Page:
On a night capping off a daylong deluge in Upstate New York, it was all rays of sunshine inside the Westcott Theater when Anders Osborne and Tom Hamilton’s American Babies took the stage. The two guitarists are both at the top of their game and were showing why to the well-packed and exuberant crowd.
American Babies got things started with their unique blend of Americana and electronica, showcasing Tom Hamilton’s history, present and future together in one jam-happy presentation. Classics like “Tangled Up in Blue” started in the Jerry Garcia Band style before evolving slowly into an electronica-based section. While the first single off their forthcoming album, “Synth Driver,” exhibited the electronica influence early before mellowing into a spacey improv.
After a solid hour-long set, the band thanked the audience and exited the stage while the house music took over. Seconds later, with no prompting from the crowd, the band came back out, “They said we can play some more.” And that they did! Another 30 minutes brought unexpected highlights like a lengthy “Old Time Religion” > “Joeline” combo, and a “What Does it Mean To Be” that blasted toward the finish line with a rocking jam. It was 50% more American Babies! What a deal.
With set-opening “Five Bullets,” Anders Osborne and his band were “coming in hot!” as a member of the crowd aptly called out. Osborne smiled and pointed, repeating, “We’re coming in hot!” In previous years he might have started high and kept the energy high all night. With his current band, featuring his long-time bass player Carl Dufrene, Brady Blade on drums, Eric McFadden on guitar and mandolin, and Danny Eisenberg on keys, he was able to put together quite a dynamic set.
Surrounding himself with such incredible players, Osborne wasn’t required to stand front and center every song playing blistering solo after solo. And because the band was so good, that was actually not a bad thing.
Things were immediately taken down a notch with “47,” where Osborne’s recent forays with Phil Lesh’s band came to the fore in a beautiful reserved Jerry Garcia-esque jam. More Dead-influence was showcased in “Dyin’ Days” that featured some excellent work by McFadden playing off Osborne. The song wound its way up to ferociously before erupting into a quick “Down By the River” finish that left the crowd wondering if the set was already peaking three songs in.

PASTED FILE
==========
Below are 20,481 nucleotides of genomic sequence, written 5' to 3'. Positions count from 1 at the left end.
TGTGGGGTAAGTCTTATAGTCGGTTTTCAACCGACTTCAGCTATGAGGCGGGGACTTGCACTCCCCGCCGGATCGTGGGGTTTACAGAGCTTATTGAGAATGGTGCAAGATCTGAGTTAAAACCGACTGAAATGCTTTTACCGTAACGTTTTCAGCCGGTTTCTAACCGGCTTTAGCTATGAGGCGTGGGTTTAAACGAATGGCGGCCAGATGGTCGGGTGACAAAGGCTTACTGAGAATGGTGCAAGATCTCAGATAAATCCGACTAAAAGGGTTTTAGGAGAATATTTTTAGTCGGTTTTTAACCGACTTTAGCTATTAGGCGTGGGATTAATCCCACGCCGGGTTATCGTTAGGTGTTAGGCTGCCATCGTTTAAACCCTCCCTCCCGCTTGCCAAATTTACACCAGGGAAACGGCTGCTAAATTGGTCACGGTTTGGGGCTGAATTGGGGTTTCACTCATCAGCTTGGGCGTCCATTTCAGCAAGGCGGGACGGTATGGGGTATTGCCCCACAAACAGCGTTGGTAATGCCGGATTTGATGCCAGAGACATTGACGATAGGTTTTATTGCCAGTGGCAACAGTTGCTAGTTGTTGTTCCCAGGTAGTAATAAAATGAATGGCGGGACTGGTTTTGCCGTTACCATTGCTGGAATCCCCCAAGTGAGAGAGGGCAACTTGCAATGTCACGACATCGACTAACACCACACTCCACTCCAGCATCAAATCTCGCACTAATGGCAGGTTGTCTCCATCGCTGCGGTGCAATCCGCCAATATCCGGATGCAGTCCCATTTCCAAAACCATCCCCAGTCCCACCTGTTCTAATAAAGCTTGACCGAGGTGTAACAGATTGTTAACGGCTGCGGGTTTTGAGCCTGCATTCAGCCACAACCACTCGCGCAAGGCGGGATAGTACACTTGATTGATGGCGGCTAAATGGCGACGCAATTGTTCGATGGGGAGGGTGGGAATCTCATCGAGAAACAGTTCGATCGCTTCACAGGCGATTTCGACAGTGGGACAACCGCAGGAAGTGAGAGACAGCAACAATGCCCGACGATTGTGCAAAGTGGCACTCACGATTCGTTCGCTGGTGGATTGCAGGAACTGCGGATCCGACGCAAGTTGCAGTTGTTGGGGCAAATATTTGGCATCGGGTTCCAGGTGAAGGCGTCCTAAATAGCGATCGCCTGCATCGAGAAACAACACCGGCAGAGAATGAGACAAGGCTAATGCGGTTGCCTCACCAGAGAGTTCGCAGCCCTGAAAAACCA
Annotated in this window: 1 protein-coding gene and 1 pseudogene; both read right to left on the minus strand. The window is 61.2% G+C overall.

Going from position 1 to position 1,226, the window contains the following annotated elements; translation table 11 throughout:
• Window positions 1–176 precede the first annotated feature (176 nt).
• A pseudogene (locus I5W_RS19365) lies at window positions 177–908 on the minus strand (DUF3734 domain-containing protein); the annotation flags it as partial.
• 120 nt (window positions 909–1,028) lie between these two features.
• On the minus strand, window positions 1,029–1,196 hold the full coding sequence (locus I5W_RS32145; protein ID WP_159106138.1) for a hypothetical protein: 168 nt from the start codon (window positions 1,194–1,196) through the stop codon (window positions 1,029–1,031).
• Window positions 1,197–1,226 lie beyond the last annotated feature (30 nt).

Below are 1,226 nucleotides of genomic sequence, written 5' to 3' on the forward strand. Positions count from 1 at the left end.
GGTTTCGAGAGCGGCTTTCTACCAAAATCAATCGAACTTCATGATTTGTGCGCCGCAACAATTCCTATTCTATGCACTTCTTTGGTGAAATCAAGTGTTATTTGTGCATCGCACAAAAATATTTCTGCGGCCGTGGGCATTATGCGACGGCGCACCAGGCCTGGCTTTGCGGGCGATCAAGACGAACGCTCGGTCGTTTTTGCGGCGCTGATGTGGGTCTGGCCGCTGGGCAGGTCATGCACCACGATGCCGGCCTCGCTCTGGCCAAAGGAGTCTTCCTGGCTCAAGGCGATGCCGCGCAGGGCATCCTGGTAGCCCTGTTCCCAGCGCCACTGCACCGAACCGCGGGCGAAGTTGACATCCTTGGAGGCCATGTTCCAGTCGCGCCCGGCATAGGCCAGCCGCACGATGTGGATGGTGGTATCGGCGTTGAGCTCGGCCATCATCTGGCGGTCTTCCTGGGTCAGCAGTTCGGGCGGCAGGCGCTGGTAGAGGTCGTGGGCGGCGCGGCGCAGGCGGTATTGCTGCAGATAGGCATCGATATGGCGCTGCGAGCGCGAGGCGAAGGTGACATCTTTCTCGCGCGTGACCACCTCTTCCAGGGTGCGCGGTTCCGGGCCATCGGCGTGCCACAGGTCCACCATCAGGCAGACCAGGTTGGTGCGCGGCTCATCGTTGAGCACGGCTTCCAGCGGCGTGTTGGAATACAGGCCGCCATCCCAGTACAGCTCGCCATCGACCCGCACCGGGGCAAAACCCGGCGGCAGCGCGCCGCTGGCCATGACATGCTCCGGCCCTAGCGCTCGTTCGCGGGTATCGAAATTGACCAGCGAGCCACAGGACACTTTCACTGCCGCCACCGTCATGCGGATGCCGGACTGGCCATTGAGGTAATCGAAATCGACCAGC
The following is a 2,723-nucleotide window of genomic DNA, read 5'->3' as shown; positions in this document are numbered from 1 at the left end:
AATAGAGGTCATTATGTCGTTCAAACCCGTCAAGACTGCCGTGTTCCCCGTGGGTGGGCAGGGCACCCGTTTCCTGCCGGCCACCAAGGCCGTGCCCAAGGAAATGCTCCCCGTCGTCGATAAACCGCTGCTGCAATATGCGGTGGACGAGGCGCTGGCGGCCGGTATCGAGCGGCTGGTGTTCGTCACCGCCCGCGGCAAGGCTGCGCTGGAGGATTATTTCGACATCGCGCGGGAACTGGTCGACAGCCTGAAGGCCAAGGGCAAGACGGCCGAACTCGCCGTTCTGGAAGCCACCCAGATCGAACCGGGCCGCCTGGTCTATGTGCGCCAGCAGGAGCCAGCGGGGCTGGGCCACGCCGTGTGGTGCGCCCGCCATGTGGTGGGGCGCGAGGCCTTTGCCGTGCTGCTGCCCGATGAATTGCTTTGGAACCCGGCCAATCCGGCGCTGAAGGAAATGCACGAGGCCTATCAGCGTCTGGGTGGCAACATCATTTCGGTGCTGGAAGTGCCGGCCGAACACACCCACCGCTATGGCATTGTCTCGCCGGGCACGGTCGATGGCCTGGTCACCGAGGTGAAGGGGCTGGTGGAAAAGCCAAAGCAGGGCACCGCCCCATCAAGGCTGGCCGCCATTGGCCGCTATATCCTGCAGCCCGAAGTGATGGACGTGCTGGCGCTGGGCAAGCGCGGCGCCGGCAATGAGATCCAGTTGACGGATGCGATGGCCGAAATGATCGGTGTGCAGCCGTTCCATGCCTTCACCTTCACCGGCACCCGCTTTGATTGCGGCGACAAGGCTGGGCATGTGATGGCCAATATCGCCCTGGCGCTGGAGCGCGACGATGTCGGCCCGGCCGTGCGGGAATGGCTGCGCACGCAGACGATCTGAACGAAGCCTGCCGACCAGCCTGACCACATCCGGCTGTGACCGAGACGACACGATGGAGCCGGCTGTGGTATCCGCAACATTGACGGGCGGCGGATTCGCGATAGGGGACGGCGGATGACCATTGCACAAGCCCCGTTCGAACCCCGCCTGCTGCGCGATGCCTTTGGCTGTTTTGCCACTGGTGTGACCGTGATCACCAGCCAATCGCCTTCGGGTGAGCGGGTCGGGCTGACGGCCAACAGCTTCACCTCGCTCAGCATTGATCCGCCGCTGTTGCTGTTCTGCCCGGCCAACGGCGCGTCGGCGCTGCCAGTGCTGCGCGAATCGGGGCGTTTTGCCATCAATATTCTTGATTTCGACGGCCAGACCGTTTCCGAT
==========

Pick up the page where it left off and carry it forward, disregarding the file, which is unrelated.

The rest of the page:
With the bouncy blues of “Lafayette” and slow-building “Pontchartrain” from Osborne’s forthcoming album, it was clear this band still left room for surprises. Each song brought it’s own unique flavor, steeped in Louisiana’s musical cuisine.
Tom Hamilton and his backing rhythm guitarist Raina Mullen joined just Osborne and a mandolin-wielding McFadden for a mostly acoustic take on “Friend of the Devil.” Then McFadden and Osborne continued acoustically to play “Coming Down” as a duo. with Osborne scatting along with his guitar and McFadden trading licks on the mandolin.
The slinky reggae groover “Sarah Anne,” took a turn when Dufrene stepped to the front and blasted the groove into a dark space. A full-band improv ensued that could best be described as a beautifully controlled madness. It set your arm hair at attention. Osborne clearly felt it too. As soon as the song ended, he raised his arms in victory, looking excitedly around at his band. After a couple mid-set hugs, he stepped to the mic with a huge grin, “What is this place? Why haven’t we played here before? This is my favorite gig of the whole tour!”
The joy continued when they came back out for the encore. Osborne expressed his appreciation for the crowd, telling of his battles with addiction and how he’s built himself back up over the past seven years. This show, and the crowd’s enthusiasm, were vindication for all his hard work. He was truly excited about the amazing reception he was getting. On this rainy Syracuse evening. it truly was all sunshine on the inside.
Setlist: Five Bullets, 47, Dyin’ Days, Lafayette, Pontchartrain, Lean On Me/Believe In You, Friend of the Devil*, Coming Down, Move Back To Mississippi, Sarah Anne, Windows, Send Me A Friend
Encore: Call On Me
*with Tom Hamilton on guitar and Raina Mullen on vocals